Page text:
are severely involved during reactions in BT leprosy
(Figure 13).24 Nerve function may deteriorate rapidly, and
urgent treatment to prevent permanent deformity and
disability is necessary.
Some patients may present only anesthetic macules and
nerve enlargement. They are called maculoanesthetic
The bacilloscopy varies from negative to positive (2+).22
Borderline leprosy (BB) or mid-borderline leprosy
BB leprosy is characterized by the presence of infiltrated
plaques of variable sizes, with a central apparently spared skin
(usually it is hypochromic), well defined inner edge and vague
defined outer edges, invading the normal skin in some areas
(Figure 14).1 The combination of these lesions gives the
Swiss cheese like aspect (Figure 15). Macules, plaques,
papules, and nodules are usually found in combination with the
typical lesions. In BB leprosy there are disseminated reddish
coppery lesions, usually symmetrically distributed.10,11
BB leprosy is rare and considered the most unstable part
of the spectrum. It moves rapidly towards one of the polar
forms (TT or LL). Nerve involvement is variable in these
patients. It may be severe during the frequent type 1 reaction
or up/downgrading evolution.23
The bacilloscopy is usually strongly positive (2+ to 4+).22
Borderline lepromatous leprosy (BL)
As in other types of leprosy, BL starts as hypopigmented
macular lesions. In these patients, the lesions are disseminated,
symmetrically distributed. With time the macula increase in

Fig. 11 Gilberts pityriasis rosea. Erythematous and round lesions

presenting with collarette desquamation; in this image is possible to
note the herald patch, which is usually the larger lesion.

Fig. 12 Borderline tuberculoid leprosy. A hypochromic lesion

presenting with infiltrated and erythematous borders.

Clinical aspects of leprosy

Fig. 13 A reactional borderline tuberculoid leprosy presenting

with infiltrated and erythematous plaques on the face.

size, become erythematous and infiltrated. The lesion edges

are irregular and invade normal skin (Figure 16).23 Progressively, extensive areas become infiltrated (Figure 17). Plaquelike lesions, papules and nodules may appear simulating
lepromatous leprosy.11
Type 1 and 2 leprosy reactions are frequently observed in
these patients.24
Peripheral nerve enlargement is observed in most of the
patients (Figure 18). Nerves are less commonly tender than in
BT but during reactions severe nerve damage may occur.11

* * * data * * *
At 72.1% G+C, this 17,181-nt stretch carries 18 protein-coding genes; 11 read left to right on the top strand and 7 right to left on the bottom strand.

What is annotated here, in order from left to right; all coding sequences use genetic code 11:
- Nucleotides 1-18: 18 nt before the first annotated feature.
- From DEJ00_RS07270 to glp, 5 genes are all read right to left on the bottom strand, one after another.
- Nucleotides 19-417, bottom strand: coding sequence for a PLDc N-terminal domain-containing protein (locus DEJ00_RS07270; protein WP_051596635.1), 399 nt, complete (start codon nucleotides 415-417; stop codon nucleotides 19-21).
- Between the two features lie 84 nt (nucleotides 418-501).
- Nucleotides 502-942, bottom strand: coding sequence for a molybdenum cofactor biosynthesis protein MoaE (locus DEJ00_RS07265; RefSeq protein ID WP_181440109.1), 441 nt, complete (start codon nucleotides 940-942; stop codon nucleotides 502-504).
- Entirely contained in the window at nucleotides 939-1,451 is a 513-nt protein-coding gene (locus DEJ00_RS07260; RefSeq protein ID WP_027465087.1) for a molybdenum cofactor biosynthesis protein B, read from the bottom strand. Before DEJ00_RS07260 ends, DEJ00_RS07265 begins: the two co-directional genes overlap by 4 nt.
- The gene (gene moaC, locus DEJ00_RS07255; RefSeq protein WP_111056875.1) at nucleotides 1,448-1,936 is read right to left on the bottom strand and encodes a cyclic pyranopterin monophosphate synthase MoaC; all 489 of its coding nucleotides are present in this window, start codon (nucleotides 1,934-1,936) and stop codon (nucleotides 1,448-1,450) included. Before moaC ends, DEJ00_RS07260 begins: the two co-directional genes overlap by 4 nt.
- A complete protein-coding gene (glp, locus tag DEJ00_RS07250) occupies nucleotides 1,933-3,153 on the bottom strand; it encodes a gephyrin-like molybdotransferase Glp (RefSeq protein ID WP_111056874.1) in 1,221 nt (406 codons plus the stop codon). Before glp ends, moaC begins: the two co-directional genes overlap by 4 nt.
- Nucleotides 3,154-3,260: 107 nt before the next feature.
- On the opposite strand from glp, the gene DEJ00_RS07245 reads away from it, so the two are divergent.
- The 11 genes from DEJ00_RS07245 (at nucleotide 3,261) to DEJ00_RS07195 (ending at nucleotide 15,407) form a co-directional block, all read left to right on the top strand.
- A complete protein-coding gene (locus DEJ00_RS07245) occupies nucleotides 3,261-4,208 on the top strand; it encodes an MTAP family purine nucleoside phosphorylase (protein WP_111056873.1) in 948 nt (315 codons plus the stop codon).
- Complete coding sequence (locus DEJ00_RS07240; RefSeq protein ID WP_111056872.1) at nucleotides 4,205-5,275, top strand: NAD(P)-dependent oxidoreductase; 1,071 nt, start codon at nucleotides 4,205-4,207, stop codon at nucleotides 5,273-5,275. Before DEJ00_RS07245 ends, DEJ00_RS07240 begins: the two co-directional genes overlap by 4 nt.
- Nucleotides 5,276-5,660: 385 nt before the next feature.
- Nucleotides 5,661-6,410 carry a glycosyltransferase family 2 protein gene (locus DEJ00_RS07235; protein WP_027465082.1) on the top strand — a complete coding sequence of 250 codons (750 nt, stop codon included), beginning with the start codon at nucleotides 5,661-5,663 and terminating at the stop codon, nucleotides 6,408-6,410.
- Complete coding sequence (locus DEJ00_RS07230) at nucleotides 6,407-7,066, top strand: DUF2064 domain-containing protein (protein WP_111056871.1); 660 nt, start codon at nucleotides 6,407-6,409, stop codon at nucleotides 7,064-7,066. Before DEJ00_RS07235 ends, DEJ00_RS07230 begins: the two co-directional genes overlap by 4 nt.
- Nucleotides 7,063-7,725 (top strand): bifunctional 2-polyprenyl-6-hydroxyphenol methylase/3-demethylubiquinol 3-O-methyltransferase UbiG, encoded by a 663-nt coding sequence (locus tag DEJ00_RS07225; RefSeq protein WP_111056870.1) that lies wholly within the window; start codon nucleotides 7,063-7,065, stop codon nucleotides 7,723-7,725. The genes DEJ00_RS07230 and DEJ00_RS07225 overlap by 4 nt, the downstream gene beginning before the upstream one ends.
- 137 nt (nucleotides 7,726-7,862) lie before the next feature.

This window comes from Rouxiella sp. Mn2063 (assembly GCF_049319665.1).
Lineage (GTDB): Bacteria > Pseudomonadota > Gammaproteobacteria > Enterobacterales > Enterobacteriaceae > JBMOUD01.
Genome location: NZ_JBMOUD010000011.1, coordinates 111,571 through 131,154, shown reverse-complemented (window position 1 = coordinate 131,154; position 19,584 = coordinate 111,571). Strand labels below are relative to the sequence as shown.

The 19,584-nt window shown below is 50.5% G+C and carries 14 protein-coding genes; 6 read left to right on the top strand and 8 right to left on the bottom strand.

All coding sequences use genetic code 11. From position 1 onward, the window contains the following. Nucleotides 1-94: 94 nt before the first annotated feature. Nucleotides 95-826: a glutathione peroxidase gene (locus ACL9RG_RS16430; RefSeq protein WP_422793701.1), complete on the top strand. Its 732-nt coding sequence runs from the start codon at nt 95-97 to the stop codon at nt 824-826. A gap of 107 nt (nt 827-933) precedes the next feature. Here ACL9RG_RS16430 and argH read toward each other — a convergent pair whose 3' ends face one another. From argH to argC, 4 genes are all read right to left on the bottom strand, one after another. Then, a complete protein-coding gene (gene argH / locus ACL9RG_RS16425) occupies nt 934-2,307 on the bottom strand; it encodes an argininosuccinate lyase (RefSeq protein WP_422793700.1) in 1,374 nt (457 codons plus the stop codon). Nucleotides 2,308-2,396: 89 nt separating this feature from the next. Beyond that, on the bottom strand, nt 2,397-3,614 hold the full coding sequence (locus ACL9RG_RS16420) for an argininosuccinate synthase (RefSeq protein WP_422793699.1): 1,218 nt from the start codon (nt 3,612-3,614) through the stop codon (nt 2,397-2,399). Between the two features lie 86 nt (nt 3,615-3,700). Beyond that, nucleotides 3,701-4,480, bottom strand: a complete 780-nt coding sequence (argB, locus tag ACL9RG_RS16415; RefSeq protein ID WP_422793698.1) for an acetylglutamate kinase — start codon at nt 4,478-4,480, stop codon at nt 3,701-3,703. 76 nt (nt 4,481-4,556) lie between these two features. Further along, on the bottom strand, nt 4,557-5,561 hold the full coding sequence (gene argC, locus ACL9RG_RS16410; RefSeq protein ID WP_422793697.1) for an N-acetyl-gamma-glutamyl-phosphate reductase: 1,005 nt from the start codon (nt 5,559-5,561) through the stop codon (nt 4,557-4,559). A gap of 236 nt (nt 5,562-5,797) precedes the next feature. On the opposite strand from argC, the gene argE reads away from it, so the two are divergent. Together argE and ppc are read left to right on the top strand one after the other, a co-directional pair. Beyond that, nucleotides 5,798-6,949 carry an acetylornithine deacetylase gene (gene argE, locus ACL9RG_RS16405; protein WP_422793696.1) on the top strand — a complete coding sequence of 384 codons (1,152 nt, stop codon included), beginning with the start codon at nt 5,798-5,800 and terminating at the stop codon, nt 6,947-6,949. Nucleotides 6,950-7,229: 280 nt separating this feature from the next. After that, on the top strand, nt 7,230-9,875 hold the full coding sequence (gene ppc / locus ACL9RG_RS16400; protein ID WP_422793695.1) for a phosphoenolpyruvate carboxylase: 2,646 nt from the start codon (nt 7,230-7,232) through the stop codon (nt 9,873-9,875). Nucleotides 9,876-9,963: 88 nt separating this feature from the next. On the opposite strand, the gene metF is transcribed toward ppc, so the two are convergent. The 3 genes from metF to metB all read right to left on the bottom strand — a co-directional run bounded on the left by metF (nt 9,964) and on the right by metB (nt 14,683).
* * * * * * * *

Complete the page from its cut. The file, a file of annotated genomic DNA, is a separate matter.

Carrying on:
Bacilloscopy is strongly positive.22

Lepromatous leprosy (LL)

Due to the inability to mount an effective cellular-mediated
response to M leprae and the consequent hematogenous

Fig. 14 Borderline-borderline leprosy. The lesion shows a

central apparently spared skin with well-defined inner edge and
vague defined outer edges. This patient was treating the lesion as a
fungal infection.


Fig. 15 Borderline-borderline leprosy. Multiple lesions on the

trunk giving a Swiss cheese like aspect.

spread of the bacilli, some patients may present with numerous

and symmetrically distributed hypochromic lesions. Without
treatment these patients evolve to a nonresistant form
of leprosy - polar lepromatous (LL). This leprosy form may
also occur as a result of downgrading BB and BL without
There are two clinical subforms of lepromatous leprosy,
subpolar (LLs) and polar (LLp). LLs patients are not
completely anergic and after treatment become bacteriologically negative more rapidly when compared with LLp. Patients
presenting with the first clinical form can develop type 1
In LLs the macules, nodules and plaques have well-defined
borders. LLp occur in extremely anergic patients and are
characterized by the presence of diffuse infiltration of the skin
with indistinct edges.11 In such patients, a diffuse infiltration of
the hypochromic lesions and the apparently normal skin
slowly involves extensive areas or the entire body. Without
treatment, the skin becomes more and more infiltrated, the

Fig. 16 Borderline lepromatous leprosy. Erythematous and

infiltrated lesion with irregular edges that invade normal skin.


C. Talhari et al.

Fig. 17 Borderline lepromatous leprosy. Erythematous and infiltrated

lesion with irregular edges on the face that had been treated as
erysipela repeated times.

skin creases may be lost and erythema increases (Figures 19

and 20).24 Hair loss is progressively observed on the infiltrated
areas. Loss of eyebrows, typically beginning from the external
part of eyebrows, gives the typical aspect known as madarosis.
Eyelashes loss is also observed in these patients.10,11
The progressive infiltration of the face makes skin
folds more evident giving a typical clinical aspect known
as facies leonina. Infiltration of hands and feet also occurs
giving the skin a shiny and succulent appearance. Slowly,
solitary or numerous papules and nodules appear on the
infiltrated skin. Warmer areas of the skin such as the axillae,
the mid-line of the back, the perineum, groin and scalp are